Cultural Appropriation that is Pastoral Kindness
Preaching on Sunday for my friend, Jeff Stivason, at Grace Reformed Presbyterian Church I was reminded of how beautiful unaccompanied psalm singing can be. While I am not an exclusive psalmodist, I was first ordained as ruling elder in a (then) psalms-only denomination (the Free Church of Scotland) and still believe that they should provide the core of Christian worship and a basic element in regular Bible reading. Human beings are emotional creatures and sometimes mere prose is not enough to give voice to that part of our experience in this world. The Book of Psalms speaks to that. And it is why, years ago, I wrote a little piece, ‘What Can Miserable Christians Sing?’ Ironically, I think this little article took me just a few minutes to write, but over the years I have had more positive correspondence about it than anything else I have ever done.
Recently, the good folk over at 9Marks reprinted it on their website. They have been more than appreciative of it over the years and this week I will be recording an interview with them to talk about it. They also invited me some five years ago to reflect on the article in another piece, still available here. They seem to have helped others beyond anything I could ever have hoped. From bereaved parents to those simply struggling to find their place in this life, I have received kind and moving notes from them all.
Some weeks ago, my wife and I had the pleasure of chatting over a drink with one of our heroes, Tony Esolen, the great Dante translator. He commented on how recent suffering in his professional life had culminated in him being driven by slanderers from his tenured position at Providence College but had also led him to a deep and renewed love of the psalms, especially those where the psalmist laments his ill treatment at the hands of others. The conversation brought to our own minds how the psalms have been a constant source of strengthening for us in times of trouble. And we have particularly come to appreciate not only reading and singing the psalms but also hearing them, both in classical arrangements by composers such as Heinrich Schutz and the traditional Scottish a capella renditions of the ‘1650’ but also newer arrangements by younger artists – my wife has an especial fondness for the recordings of Wendell Kimbrough.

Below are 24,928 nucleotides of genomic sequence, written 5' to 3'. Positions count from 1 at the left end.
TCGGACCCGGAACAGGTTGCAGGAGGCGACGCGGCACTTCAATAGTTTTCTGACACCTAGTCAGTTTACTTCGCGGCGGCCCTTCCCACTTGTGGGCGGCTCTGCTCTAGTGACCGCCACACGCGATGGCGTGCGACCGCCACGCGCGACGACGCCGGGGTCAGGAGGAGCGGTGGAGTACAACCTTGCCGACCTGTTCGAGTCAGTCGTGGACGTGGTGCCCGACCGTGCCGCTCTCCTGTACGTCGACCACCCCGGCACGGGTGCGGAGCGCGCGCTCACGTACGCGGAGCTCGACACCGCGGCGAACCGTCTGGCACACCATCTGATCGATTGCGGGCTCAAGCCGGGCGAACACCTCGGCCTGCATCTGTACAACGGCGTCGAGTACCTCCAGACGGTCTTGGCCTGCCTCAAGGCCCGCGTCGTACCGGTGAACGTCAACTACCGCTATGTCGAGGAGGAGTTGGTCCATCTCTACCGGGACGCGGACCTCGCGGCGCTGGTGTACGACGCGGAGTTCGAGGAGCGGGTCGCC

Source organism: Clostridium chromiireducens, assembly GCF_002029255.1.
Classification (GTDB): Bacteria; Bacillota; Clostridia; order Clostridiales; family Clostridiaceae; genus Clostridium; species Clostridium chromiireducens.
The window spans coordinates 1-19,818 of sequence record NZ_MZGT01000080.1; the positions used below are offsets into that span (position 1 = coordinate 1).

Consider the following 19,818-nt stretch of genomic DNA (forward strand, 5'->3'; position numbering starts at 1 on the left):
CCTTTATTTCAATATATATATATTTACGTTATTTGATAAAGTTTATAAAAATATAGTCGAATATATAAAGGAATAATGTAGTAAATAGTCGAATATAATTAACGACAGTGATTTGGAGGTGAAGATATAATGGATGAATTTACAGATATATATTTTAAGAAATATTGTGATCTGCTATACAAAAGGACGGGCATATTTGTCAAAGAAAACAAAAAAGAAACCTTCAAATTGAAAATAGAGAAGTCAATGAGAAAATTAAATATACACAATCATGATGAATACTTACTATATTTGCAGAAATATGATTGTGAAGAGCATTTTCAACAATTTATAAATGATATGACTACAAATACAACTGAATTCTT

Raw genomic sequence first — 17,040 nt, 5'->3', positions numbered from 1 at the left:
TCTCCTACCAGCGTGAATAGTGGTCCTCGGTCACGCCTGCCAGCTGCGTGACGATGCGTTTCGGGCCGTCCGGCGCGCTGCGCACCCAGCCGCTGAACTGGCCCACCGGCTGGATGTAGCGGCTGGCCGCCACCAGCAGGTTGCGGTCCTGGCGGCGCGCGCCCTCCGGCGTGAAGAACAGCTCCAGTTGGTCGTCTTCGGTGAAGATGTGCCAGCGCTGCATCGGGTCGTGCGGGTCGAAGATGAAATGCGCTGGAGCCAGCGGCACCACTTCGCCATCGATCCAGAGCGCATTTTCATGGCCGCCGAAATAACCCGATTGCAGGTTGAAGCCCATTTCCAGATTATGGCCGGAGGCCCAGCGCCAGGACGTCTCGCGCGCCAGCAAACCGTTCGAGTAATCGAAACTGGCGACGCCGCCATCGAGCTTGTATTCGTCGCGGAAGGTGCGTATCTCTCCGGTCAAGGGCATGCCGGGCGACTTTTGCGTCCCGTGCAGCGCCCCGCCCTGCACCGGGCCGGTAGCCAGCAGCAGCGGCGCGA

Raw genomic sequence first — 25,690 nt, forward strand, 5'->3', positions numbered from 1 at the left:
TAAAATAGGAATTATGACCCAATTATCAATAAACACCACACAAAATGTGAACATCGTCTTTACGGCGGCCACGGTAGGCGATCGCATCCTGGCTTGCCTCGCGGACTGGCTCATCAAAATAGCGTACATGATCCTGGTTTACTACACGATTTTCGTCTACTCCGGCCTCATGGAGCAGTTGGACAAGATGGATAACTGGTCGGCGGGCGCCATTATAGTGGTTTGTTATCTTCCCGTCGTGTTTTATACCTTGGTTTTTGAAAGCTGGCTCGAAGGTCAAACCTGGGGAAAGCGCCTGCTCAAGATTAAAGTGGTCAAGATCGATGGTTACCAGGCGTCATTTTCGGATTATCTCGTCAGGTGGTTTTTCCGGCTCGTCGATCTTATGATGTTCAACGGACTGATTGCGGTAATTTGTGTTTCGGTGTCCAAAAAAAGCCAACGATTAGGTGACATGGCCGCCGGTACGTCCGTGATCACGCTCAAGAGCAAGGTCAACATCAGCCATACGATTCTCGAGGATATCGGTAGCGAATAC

That is the genius of the psalms. The words and the emotions they convey transcend the particularities of each of our cultures and go to the heart of the Christian's experience as a new creation in the mists of the fallen old creation. And, praise God, we live in such a remarkable time for bringing them to the fore of the practice of the Faith, for there are now so many psalters, ancient and modern, from all across the globe and so many resources to help us understand and use them devotionally and litugically.
From Athanasius to Luther to Bonhoeffer, the psalms have been the central expression of Christian spirituality for many of the great figures of church history. Even the vastly overrated Bono introduced an edition of the psalms with the surprisingly insightful comment that they were like the blues of the Bible, often expressing the painful experience of a people longing for liberation from bondage. There are fine daily devotionals devoted to them, classic Psalters, split-leaf psalters, modern Psalters, and even a new Psalter-Hymnal produced by the joint effort of the OPC and URCNA. There is even that most incongruous sounding of all things: yes, there is even app for that -- for a split leaf version of the Scottish 1650.
The psalms can be ‘culturally appropriated’ by us all because they speak of the universal human condition. They allow us to be honest with God in a deep, dramatic, and yet reverent way. Indeed - is it not wonderful that God is not simply so gracious that he gave us his Son but that he even gives a liturgy by which we can praise him even in times of weakness, darkness, and even virtual despair? There is now no excuse why the church’s greatest hymnal should not be part of the liturgical and pastoral arsenal of the church today. The broken-hearted – indeed, all of us – can only benefit from its regular use.
Psalm singing: not just cultural appropriation we should all believe in, but cultural appropriation that is true pastoral kindness and practical spiritual prudence. They are for all who suffer. And, in the end, that is all of us.